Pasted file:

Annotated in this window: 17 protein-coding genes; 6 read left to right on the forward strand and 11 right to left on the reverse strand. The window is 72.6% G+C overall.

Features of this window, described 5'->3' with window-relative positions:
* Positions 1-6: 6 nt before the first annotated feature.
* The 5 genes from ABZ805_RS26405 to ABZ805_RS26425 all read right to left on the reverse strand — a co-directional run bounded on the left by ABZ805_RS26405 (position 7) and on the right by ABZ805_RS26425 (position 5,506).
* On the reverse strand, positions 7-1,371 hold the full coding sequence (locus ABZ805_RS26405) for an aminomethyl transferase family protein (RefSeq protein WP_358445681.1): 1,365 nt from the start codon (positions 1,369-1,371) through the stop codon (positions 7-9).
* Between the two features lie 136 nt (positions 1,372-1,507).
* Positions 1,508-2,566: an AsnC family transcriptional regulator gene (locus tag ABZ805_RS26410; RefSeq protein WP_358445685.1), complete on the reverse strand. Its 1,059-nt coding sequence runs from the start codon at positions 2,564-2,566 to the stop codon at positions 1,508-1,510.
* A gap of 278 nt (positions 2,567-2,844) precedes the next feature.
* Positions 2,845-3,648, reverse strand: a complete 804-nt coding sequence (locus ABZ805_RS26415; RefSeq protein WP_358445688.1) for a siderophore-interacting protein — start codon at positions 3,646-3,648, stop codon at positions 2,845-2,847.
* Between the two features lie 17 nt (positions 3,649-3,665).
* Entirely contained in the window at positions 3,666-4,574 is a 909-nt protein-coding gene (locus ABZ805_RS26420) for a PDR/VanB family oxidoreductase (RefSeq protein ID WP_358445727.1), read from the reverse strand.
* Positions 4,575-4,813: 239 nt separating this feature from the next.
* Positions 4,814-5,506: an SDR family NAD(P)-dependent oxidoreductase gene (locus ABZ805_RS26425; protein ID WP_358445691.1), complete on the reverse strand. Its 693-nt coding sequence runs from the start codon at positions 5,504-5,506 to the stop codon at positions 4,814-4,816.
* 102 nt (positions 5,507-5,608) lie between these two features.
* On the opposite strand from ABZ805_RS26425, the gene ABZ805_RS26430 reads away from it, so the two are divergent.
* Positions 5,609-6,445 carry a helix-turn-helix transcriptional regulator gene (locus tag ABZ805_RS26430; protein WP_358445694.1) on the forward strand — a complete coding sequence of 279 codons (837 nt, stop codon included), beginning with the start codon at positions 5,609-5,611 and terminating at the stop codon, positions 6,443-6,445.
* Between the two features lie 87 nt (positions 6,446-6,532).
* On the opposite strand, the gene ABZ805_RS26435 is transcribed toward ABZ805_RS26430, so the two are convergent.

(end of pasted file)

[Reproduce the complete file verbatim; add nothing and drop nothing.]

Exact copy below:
Annotated in this window: 17 protein-coding genes; 6 read left to right on the forward strand and 11 right to left on the reverse strand. The window is 72.6% G+C overall.

Features of this window, described 5'->3' with window-relative positions:
* Positions 1-6: 6 nt before the first annotated feature.
* The 5 genes from ABZ805_RS26405 to ABZ805_RS26425 all read right to left on the reverse strand — a co-directional run bounded on the left by ABZ805_RS26405 (position 7) and on the right by ABZ805_RS26425 (position 5,506).
* On the reverse strand, positions 7-1,371 hold the full coding sequence (locus ABZ805_RS26405) for an aminomethyl transferase family protein (RefSeq protein WP_358445681.1): 1,365 nt from the start codon (positions 1,369-1,371) through the stop codon (positions 7-9).
* Between the two features lie 136 nt (positions 1,372-1,507).
* Positions 1,508-2,566: an AsnC family transcriptional regulator gene (locus tag ABZ805_RS26410; RefSeq protein WP_358445685.1), complete on the reverse strand. Its 1,059-nt coding sequence runs from the start codon at positions 2,564-2,566 to the stop codon at positions 1,508-1,510.
* A gap of 278 nt (positions 2,567-2,844) precedes the next feature.
* Positions 2,845-3,648, reverse strand: a complete 804-nt coding sequence (locus ABZ805_RS26415; RefSeq protein WP_358445688.1) for a siderophore-interacting protein — start codon at positions 3,646-3,648, stop codon at positions 2,845-2,847.
* Between the two features lie 17 nt (positions 3,649-3,665).
* Entirely contained in the window at positions 3,666-4,574 is a 909-nt protein-coding gene (locus ABZ805_RS26420) for a PDR/VanB family oxidoreductase (RefSeq protein ID WP_358445727.1), read from the reverse strand.
* Positions 4,575-4,813: 239 nt separating this feature from the next.
* Positions 4,814-5,506: an SDR family NAD(P)-dependent oxidoreductase gene (locus ABZ805_RS26425; protein ID WP_358445691.1), complete on the reverse strand. Its 693-nt coding sequence runs from the start codon at positions 5,504-5,506 to the stop codon at positions 4,814-4,816.
* 102 nt (positions 5,507-5,608) lie between these two features.
* On the opposite strand from ABZ805_RS26425, the gene ABZ805_RS26430 reads away from it, so the two are divergent.
* Positions 5,609-6,445 carry a helix-turn-helix transcriptional regulator gene (locus tag ABZ805_RS26430; protein WP_358445694.1) on the forward strand — a complete coding sequence of 279 codons (837 nt, stop codon included), beginning with the start codon at positions 5,609-5,611 and terminating at the stop codon, positions 6,443-6,445.
* Between the two features lie 87 nt (positions 6,446-6,532).
* On the opposite strand, the gene ABZ805_RS26435 is transcribed toward ABZ805_RS26430, so the two are convergent.